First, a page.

For espionage games to succeed networks have to be established and sources that may appear innocuous could be cultivated. A vegetable vendor or a grocery store owner near a cantonment area could be tasked by the adversary to keep an eye on the strength of units, move out of families or purchase of bulk food items by officer messes. Even such innocuous issues can add up to provide intelligence once the information is synthesised and analysed.
Public awareness of the existence of adversary networks is important so that even inadvertently innocent people do not fall prey to machinations. People living near or in cantonment areas may find mobile calls coming to them inquiring about the environment around them, and then focusing on activities of the Army or other organisations. Many of these calls are sourced through the Gulf countries to avoid revealing the Pakistani numerical prefix number. Of much recent interest are the Border Security Force’s activities in North Punjab and along the international border in J&K. If the adversary’s intent is to target a BSF post, it is important for it to confirm whether it has been recently reinforced or not. The BSF, like any other force under arms, restricts its movements in such a way that this type of information is secure, forcing the adversary to attempt using ingenious and unconventional methods of obtaining information.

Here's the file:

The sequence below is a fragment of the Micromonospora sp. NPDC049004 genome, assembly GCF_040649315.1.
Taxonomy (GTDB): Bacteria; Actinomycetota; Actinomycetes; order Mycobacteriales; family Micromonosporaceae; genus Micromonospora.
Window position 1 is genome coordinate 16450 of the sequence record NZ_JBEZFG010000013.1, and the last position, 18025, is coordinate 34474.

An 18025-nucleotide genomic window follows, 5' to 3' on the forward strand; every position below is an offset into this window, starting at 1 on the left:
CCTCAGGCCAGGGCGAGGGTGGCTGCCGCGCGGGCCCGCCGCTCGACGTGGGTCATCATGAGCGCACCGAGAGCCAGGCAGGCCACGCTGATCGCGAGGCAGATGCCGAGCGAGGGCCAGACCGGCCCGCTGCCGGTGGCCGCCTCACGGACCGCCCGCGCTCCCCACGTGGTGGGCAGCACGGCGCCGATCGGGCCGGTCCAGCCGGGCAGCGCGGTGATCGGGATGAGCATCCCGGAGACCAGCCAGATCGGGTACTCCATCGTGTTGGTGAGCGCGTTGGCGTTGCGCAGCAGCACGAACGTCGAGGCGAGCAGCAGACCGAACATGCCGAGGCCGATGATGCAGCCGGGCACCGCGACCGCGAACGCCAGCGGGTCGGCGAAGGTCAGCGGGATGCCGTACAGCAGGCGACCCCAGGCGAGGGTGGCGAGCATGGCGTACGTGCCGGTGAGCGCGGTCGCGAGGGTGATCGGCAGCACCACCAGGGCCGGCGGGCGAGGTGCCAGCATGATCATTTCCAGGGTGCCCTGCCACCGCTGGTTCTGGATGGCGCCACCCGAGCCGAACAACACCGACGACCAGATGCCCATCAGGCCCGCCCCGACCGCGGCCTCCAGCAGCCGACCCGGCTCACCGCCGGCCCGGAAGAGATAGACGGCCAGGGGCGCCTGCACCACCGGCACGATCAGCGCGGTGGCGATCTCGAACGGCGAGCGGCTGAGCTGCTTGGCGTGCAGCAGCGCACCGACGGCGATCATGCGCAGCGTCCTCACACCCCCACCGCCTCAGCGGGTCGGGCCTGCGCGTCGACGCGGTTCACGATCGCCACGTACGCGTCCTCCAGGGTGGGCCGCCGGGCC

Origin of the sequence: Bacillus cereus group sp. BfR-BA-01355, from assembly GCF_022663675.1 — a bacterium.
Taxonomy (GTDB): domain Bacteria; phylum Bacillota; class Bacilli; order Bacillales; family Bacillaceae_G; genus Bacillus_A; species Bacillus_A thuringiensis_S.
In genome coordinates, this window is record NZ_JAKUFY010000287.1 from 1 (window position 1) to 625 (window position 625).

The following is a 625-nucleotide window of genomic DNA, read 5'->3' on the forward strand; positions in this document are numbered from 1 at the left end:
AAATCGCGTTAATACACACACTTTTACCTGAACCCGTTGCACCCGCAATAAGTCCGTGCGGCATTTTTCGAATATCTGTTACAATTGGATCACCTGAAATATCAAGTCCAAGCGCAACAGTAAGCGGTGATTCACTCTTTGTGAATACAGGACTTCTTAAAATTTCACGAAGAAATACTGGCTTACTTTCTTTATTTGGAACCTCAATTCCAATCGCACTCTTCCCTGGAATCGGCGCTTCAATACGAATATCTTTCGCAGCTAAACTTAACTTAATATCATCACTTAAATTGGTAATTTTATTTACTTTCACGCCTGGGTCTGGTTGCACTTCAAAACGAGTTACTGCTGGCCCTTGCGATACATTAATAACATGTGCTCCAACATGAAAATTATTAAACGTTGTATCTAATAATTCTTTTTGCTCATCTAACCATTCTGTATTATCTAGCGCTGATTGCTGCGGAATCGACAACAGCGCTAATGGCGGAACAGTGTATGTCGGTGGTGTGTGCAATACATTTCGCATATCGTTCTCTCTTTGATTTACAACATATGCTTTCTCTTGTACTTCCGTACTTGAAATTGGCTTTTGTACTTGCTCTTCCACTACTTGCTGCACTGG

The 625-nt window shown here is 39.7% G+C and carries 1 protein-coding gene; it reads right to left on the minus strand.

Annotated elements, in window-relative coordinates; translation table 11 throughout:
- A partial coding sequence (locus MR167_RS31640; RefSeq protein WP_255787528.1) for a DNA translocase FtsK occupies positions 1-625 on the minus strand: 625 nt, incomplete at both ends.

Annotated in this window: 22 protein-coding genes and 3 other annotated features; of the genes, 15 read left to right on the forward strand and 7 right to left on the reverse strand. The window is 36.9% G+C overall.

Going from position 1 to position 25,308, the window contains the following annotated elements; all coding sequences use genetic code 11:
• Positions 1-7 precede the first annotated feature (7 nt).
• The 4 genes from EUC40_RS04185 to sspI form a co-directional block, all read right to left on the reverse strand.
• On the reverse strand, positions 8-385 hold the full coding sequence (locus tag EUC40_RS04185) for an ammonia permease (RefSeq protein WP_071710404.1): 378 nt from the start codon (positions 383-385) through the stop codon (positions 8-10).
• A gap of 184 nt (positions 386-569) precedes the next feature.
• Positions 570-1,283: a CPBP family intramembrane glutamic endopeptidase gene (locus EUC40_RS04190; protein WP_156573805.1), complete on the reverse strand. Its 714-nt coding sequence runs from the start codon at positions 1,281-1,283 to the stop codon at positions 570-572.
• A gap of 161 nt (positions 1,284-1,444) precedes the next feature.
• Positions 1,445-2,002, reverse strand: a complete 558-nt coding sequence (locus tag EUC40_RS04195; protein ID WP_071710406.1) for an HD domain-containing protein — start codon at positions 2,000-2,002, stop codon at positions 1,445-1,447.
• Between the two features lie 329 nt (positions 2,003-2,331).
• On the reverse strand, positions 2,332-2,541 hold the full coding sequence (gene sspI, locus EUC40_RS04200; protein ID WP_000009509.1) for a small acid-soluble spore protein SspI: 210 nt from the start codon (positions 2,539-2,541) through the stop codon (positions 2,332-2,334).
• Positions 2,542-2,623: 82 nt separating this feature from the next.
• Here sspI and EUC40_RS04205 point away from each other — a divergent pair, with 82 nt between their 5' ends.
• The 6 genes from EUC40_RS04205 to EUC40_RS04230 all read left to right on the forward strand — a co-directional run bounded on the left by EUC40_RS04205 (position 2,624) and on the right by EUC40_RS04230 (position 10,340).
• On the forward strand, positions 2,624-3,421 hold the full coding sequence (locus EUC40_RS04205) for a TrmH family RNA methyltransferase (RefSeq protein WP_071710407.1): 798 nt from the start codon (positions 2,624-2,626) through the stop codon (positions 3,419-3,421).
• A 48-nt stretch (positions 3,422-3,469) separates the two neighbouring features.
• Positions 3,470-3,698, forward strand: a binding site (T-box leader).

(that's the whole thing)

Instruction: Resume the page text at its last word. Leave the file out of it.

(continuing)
It is not in tense times that such activities occur. The game of intelligence, which nations indulge in is an ongoing game at most times. The US and its allies are adept at this as much as Russia is. The intelligence agencies of these countries are well known but for us the most important organisation is the Inter-Services Intelligence or ISI, Pakistan’s main intelligence organisation, which gained much experience during the Soviet involvement in Afghanistan in the eighties. It continues its devious game against India uninterruptedly.